Advertising and the Tenth Commandment

Advertising deals in dissatisfaction, argues one environmental activist. We buy to cure deficiencies that ads mercilessly invent, encouraging us to covet what others have.

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Enter advertising. Because producers covet consumers’ money, they need to get consumers to covet their goods. Social historians note a change in American advertising after World War I, from conveying product information to manufacturing desire. The public, business people feared, was too frugal. To rev up the economy, products were associated with images, glamour, personal identity. Marketing moved from fulfilling needs to creating them. Thirty years later, the post-World War II boom gave us planned obsolescence, whose most recent incarnation is the need for continual upgrading of our electronic gadgets.

Advertising deals in dissatisfaction. We buy in order to cure the blemishes that ads mercilessly invent. The list of our maladies is endless, from body odors to vehicular impotence. The number of products available equals the number of these flaws multiplied by the number of brands available. This bounty is what we call “affluence,” though the proliferation of products and desire is a disease properly dubbed “affluenza.”

Jewish Law Imposes Limits on Advertising

In contrast, Jewish law strictly limits acceptable means of advertising one’s wares. A storekeeper can’t even polish his apples to make them more attractive than his competitors’ fruit if there is no difference in quality.

Contemporary economist Kenneth Boulding has made the distinction between a “cowboy economy” and a “spaceship economy.” The cowboy had endless horizons, unlimited resources, and no problem disposing of waste. Our world, however, increasingly resembles a spaceship: limited resources that must be husbanded; living conditions that are profoundly affected by our actions. In a cowboy world, the original reading of the tenth commandment made sense -- protecting property and controlling the coveting of things not one’s own. In a spaceship world, “Don’t covet” must be read anew: The simple act of continually wanting more is destructive of self, others and the world. Coveting goods - that is, seeking to “keep up with the Joneses” -- doesn’t mean robbing other people, just buying as much as them. And if the entire world were to adopt the lifestyle of the average American, we would need four more planets just to get by.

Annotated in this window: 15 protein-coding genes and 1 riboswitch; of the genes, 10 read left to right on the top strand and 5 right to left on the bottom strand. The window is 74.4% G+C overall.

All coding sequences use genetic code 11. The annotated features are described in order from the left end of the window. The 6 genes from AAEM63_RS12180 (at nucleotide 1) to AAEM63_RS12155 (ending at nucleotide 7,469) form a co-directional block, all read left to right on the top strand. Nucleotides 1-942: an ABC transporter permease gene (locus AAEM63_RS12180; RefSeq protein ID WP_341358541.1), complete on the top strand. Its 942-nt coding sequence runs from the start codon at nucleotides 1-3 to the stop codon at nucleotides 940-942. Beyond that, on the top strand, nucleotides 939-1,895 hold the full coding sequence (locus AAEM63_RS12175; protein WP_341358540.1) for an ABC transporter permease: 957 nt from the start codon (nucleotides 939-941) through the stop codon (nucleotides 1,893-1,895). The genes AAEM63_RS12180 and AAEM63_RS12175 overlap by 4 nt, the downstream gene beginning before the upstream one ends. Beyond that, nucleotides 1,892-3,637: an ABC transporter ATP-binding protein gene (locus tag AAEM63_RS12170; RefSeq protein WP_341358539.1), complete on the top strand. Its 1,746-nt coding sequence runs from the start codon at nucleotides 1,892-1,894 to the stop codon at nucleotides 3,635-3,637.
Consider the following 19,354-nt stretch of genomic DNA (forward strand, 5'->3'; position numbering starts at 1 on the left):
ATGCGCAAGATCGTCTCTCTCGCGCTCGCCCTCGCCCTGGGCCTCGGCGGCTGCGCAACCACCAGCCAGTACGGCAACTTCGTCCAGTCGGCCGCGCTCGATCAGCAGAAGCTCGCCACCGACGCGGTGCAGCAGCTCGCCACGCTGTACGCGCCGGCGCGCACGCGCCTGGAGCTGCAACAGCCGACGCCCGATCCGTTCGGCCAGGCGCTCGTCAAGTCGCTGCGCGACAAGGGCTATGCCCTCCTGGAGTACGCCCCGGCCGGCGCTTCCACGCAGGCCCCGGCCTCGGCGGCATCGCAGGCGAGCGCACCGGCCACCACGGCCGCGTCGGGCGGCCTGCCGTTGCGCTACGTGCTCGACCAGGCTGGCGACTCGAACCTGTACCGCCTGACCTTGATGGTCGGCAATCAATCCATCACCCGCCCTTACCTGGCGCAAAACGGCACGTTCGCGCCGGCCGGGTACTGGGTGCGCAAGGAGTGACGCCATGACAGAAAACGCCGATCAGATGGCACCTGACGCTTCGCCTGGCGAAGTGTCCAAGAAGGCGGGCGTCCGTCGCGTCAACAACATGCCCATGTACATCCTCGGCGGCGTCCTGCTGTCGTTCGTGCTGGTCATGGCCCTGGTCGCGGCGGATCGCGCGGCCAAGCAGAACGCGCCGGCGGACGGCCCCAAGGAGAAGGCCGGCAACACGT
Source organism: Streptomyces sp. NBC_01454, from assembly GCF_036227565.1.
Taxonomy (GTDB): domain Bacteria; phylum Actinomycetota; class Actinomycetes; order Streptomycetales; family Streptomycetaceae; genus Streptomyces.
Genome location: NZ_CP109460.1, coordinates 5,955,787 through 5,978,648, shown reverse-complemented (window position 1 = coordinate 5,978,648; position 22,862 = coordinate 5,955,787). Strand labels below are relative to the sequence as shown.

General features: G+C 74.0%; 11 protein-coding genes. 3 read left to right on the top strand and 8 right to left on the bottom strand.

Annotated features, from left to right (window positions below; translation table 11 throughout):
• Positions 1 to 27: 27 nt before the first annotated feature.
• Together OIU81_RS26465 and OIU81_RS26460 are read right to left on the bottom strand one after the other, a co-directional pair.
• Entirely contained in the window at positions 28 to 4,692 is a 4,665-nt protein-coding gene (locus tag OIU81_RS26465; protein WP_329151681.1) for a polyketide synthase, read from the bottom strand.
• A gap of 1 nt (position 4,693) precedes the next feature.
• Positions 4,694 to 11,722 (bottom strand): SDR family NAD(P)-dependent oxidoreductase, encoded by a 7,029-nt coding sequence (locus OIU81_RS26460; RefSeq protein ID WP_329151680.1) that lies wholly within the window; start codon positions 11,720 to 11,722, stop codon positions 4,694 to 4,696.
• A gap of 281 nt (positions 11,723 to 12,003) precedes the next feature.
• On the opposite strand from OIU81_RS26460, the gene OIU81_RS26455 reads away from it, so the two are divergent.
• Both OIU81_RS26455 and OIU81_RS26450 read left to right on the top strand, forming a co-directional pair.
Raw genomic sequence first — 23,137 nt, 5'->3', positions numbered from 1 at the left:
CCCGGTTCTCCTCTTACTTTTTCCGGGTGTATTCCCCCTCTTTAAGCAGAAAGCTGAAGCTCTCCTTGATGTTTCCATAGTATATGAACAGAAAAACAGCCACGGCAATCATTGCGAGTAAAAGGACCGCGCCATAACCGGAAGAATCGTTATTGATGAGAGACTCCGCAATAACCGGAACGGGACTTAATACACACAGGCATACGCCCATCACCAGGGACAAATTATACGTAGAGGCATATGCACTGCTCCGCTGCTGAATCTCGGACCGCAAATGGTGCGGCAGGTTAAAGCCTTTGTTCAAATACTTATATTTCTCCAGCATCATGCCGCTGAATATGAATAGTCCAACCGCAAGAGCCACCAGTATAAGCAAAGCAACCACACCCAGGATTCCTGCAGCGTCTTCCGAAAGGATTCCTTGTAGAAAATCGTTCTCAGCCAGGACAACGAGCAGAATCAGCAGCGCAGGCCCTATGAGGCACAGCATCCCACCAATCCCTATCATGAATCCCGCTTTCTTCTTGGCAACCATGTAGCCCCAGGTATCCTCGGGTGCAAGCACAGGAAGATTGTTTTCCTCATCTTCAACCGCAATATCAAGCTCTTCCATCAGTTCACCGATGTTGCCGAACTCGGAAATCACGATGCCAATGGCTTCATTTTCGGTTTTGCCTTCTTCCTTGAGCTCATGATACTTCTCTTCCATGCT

Or perhaps this reading isn’t so new. The great Greco-Jewish philosopher of antiquity, Philo, generalized “Do not covet” to include greed for money, hunger for honor, sexual lust, hedonism and gluttony. He thereby emphasized the emotional side of insatiable desires and the importance of spiritual work. “Who is rich?” says Tractate Avot of the Mishnah, and answers that it is not one who has material wealth, but rather “one who is satisfied with his portion.” And “who is strong? One who controls his desires.” This inner work is a necessary first step toward the ultimate goal of transforming society, from obsession with quantity to striving for quality, from acquisition to inner disposition, and from merely having to truly being.

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Jeremy Benstein

Jeremy Benstein is the fellowship director of the Abraham Joshua Heschel Center for Environmental Learning and Leadership in Tel Aviv.